Before you say, “Hey Annabelle, these are NOT real problems.” I say, “Yeah, I get it. But shut up. Mama’s in a ranting mood.”
I had no intention of buying into another subscription service for streaming, we already have too many, but I was forced into purchasing a new iPhone and it came with a FREE one-year trial to Apple TV. So, I’m thinking, okay, let’s get it loaded and see what’s up. I could also (supposedly) share the subscription with several members of my family. (As of this writing, there has been no success on that front.)
I knew The Morning Show was only (annoyingly) available on Apple TV, so that also incentivized me to download the app on my phone and get started.
Here’s the fun part. We can only watch one episode of The Morning Show per day and I have yet to discover how to watch previous episodes I missed. I’ve gone to the Google to seek help, but honestly, I’m freaking tired of all the learning curves! I’m freaking tired of the glitches and nonsense you have to go through to get something to work!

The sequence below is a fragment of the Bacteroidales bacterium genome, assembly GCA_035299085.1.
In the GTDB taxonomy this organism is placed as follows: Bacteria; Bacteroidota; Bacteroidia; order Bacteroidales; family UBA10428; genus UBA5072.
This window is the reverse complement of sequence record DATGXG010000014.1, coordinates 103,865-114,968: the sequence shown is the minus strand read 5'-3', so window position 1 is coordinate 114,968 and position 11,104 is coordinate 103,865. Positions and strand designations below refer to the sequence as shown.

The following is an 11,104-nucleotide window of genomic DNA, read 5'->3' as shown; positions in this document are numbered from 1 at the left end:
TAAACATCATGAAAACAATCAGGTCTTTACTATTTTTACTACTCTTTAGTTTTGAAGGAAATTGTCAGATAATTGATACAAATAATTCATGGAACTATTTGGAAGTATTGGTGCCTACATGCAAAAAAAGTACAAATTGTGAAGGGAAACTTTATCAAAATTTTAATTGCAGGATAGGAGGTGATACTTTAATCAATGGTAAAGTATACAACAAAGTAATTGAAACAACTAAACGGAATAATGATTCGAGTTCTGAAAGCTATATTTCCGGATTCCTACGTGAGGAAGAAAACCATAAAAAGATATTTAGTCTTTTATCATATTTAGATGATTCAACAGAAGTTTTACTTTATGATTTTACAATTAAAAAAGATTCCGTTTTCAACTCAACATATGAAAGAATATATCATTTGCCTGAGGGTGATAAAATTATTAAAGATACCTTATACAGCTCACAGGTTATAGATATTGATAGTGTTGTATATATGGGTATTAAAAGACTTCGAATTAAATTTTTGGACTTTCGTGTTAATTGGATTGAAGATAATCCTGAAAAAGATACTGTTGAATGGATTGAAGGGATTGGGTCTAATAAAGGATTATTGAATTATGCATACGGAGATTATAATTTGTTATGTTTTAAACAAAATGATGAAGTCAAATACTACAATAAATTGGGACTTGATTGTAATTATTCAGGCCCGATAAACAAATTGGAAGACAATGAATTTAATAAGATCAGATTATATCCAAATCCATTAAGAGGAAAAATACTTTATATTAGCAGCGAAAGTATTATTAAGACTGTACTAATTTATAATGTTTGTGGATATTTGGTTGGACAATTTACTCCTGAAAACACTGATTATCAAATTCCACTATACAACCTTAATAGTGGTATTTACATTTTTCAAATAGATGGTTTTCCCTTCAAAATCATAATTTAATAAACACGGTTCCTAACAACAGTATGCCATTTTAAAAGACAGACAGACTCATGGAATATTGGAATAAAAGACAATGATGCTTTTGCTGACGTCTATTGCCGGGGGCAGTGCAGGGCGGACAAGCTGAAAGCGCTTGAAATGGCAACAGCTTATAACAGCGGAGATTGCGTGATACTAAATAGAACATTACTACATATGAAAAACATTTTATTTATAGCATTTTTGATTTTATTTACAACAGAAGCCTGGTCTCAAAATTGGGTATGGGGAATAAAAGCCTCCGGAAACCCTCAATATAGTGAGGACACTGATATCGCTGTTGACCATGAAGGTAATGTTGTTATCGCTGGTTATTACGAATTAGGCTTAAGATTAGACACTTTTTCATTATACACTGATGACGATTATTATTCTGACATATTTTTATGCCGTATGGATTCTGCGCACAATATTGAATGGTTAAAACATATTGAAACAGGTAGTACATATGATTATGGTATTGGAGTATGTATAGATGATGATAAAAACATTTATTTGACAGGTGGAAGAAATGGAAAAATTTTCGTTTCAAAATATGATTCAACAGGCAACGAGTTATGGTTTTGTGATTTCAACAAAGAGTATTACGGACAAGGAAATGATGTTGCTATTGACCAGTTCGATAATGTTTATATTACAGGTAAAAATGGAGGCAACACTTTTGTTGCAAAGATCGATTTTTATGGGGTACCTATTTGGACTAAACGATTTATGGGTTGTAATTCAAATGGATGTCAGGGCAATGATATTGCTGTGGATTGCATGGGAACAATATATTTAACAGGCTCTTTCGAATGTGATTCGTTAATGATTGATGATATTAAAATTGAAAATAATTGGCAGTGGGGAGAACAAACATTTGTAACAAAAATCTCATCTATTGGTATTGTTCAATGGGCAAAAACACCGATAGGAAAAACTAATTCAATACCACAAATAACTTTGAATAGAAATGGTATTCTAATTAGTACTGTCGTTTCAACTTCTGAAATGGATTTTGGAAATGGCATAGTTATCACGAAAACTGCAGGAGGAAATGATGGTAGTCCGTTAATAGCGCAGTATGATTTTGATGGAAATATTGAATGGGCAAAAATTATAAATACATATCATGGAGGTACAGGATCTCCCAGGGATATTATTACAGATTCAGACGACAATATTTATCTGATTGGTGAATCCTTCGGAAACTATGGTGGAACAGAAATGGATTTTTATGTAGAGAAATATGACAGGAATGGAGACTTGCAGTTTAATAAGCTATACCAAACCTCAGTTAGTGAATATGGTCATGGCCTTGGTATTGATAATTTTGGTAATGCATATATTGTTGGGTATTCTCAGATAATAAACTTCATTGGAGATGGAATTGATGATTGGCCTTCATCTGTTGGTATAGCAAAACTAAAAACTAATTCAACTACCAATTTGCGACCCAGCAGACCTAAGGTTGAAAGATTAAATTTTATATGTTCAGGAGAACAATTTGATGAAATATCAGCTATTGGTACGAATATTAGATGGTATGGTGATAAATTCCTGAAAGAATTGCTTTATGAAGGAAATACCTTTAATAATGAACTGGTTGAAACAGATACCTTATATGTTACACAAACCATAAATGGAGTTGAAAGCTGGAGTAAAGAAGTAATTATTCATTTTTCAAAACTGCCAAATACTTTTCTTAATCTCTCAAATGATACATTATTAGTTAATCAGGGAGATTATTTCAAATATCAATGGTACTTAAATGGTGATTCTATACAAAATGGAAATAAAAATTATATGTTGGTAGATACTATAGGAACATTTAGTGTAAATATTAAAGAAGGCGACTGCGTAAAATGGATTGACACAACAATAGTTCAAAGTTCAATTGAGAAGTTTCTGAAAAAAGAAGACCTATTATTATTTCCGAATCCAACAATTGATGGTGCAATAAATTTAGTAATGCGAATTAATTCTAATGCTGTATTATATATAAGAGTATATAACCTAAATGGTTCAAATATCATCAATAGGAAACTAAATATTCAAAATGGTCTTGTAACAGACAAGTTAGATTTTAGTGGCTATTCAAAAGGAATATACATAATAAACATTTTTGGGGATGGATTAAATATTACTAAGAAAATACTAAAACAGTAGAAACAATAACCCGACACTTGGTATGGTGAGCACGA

I tried to fix the issues, but after I certain point, I realized I was more vexed and irritated than happy about using the app trying to watch my very first show.
You’ve pissed me off, Apple TV. I will not be renewing when my free trial ends. Just because. Wait . . . You don’t have Turner Classic TV on your site for some weird reason, do you? Gawd, I refuse to investigate.
Comcast. Xfinity. Whatever. The Shameful Beat Goes on.
Hey Comcast, Xfinity, or whatever the heck you’re called today, I pay you a fortune every freaking month and have for years. Why did so many fun channels disappear? Why is your lineup so limited? Don’t tell me to upgrade and pay you more. I will not. I don’t know the name of the stupid plan I have—but it’s one of the premium ones.
I remember once I had to drive an unused cable box over to the Comcast store for return so I wouldn’t be charged for it every month. It was a dreary day, and lunch was waiting for me back at Manderley. And while I worried Mrs. Danvers would be cross, my darling Maxim had whispered such sweetings to me over breakfast that I felt my heart break free, and . . . Sorry—I flashed out for a minute. Trying to escape the real world.
Back to the story . . .